New research claims that small business owners shy away from paying their customers and clients late, which hurts their bottom line and stifles further growth.
According to a report by GoCardless, which polled over 1,000 SMB decision makers, nearly a third (29%) are uncomfortable asking their customers for payment. What’s more – three-quarters (73%) are willing to sacrifice up to 10% of their annual turnover to avoid an awkward conversation about payments.
Their inability to stand up for themselves is hurting their bottom line and keeping them from furthering their business, and they know it. Nearly three-quarters (73%) agree with the view that avoiding talking about payments hinders growth.
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A fifth will have more time to think about their long-term strategy and grow a company, and 18% will invest in other parts of their business, including marketing or new software.
Women are more hesitant to talk about money
Going deeper into the problem, Gokardless found that women leaders struggle far more than men. While less than a quarter (22%) of male leaders find it awkward to talk about money, this rises to about a third (32%) among women. Most of the time (54%) women feel that they will come across as rude, as would 40% of men.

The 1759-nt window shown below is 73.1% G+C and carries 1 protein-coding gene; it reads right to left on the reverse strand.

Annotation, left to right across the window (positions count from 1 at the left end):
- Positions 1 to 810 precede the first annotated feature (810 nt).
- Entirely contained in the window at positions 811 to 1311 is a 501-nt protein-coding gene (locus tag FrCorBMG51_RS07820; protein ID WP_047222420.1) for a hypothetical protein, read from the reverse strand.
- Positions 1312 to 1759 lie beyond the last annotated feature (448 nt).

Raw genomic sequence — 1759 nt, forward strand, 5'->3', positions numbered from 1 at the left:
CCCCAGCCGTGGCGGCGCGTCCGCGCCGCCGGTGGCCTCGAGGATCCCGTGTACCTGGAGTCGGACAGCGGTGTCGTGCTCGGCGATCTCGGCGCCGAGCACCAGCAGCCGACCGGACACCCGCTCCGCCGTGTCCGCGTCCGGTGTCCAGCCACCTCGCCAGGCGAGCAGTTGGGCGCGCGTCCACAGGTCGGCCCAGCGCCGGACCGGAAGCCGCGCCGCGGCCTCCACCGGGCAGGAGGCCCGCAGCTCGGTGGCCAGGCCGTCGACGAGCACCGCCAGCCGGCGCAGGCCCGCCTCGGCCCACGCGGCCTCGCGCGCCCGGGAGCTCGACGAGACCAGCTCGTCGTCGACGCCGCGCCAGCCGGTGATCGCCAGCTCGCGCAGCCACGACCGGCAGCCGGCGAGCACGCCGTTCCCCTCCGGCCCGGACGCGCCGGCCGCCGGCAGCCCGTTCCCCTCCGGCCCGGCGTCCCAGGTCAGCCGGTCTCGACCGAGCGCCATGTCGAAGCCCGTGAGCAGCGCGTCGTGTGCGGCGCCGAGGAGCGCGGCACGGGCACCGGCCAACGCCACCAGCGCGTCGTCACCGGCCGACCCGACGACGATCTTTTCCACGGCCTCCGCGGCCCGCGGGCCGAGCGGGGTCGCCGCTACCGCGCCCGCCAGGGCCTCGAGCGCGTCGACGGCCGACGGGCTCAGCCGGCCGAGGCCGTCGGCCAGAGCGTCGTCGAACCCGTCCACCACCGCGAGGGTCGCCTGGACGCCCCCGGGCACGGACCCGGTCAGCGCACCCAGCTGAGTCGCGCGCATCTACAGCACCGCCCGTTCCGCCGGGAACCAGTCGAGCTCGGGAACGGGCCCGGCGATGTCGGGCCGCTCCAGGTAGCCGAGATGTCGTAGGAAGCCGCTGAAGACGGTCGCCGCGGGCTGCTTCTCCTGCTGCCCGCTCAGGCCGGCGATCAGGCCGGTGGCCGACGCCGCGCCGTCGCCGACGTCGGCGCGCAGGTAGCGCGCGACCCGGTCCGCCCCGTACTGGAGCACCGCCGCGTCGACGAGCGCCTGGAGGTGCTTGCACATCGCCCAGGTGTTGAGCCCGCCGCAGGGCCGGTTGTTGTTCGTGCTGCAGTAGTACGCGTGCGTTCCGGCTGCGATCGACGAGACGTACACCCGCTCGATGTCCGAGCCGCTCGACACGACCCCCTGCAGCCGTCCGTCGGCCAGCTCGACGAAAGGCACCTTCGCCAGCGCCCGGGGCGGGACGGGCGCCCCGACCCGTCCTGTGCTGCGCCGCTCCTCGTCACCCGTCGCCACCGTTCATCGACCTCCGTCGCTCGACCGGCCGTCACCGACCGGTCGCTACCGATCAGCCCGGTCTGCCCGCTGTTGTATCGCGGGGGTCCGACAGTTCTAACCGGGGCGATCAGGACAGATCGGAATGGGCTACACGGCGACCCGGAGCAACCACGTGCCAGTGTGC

But the fear and awkwardness are unfounded, as the report revealed that it is the customer who usually feels the embarrassment. About half (42%) feel embarrassed when informed of a late or unsuccessful payment, while a quarter (28% and 22%) feel apologetic or grateful for the opportunity to address the issue. We do.
With technology, GoCardless continues, the problem could be solved in good measure. Most consumers (62%) agree that they would feel more comfortable being followed by an automated email or text message than being called by an actual human. Two in five (41%) business owners reported being interested in machine learning and AI to reduce the rate of failed and late payments.
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